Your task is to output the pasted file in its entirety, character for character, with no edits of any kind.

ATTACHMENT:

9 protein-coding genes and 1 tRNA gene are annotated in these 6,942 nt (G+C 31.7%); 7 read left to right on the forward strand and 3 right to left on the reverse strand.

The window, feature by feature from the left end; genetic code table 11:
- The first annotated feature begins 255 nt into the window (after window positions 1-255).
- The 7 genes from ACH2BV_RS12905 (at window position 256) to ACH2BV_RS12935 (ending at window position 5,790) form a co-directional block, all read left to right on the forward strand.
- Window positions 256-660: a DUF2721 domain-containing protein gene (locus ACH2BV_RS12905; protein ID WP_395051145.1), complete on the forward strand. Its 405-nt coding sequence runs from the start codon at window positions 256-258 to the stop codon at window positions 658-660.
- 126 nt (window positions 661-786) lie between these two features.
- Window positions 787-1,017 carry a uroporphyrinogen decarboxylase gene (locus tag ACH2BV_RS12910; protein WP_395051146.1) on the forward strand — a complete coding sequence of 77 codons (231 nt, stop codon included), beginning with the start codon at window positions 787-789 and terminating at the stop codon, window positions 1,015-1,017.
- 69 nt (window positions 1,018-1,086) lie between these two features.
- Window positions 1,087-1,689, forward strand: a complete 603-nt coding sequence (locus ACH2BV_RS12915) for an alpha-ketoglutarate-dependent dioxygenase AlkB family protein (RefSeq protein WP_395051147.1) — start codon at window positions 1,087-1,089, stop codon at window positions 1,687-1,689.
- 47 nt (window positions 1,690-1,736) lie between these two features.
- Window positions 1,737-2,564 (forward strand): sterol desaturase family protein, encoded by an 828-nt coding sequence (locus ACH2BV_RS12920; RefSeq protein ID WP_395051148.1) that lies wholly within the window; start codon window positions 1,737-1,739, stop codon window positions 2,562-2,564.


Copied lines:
9 protein-coding genes and 1 tRNA gene are annotated in these 6,942 nt (G+C 31.7%); 7 read left to right on the forward strand and 3 right to left on the reverse strand.

The window, feature by feature from the left end; genetic code table 11:
- The first annotated feature begins 255 nt into the window (after window positions 1-255).
- The 7 genes from ACH2BV_RS12905 (at window position 256) to ACH2BV_RS12935 (ending at window position 5,790) form a co-directional block, all read left to right on the forward strand.
- Window positions 256-660: a DUF2721 domain-containing protein gene (locus ACH2BV_RS12905; protein ID WP_395051145.1), complete on the forward strand. Its 405-nt coding sequence runs from the start codon at window positions 256-258 to the stop codon at window positions 658-660.
- 126 nt (window positions 661-786) lie between these two features.
- Window positions 787-1,017 carry a uroporphyrinogen decarboxylase gene (locus tag ACH2BV_RS12910; protein WP_395051146.1) on the forward strand — a complete coding sequence of 77 codons (231 nt, stop codon included), beginning with the start codon at window positions 787-789 and terminating at the stop codon, window positions 1,015-1,017.
- 69 nt (window positions 1,018-1,086) lie between these two features.
- Window positions 1,087-1,689, forward strand: a complete 603-nt coding sequence (locus ACH2BV_RS12915) for an alpha-ketoglutarate-dependent dioxygenase AlkB family protein (RefSeq protein WP_395051147.1) — start codon at window positions 1,087-1,089, stop codon at window positions 1,687-1,689.
- 47 nt (window positions 1,690-1,736) lie between these two features.
- Window positions 1,737-2,564 (forward strand): sterol desaturase family protein, encoded by an 828-nt coding sequence (locus ACH2BV_RS12920; RefSeq protein ID WP_395051148.1) that lies wholly within the window; start codon window positions 1,737-1,739, stop codon window positions 2,562-2,564.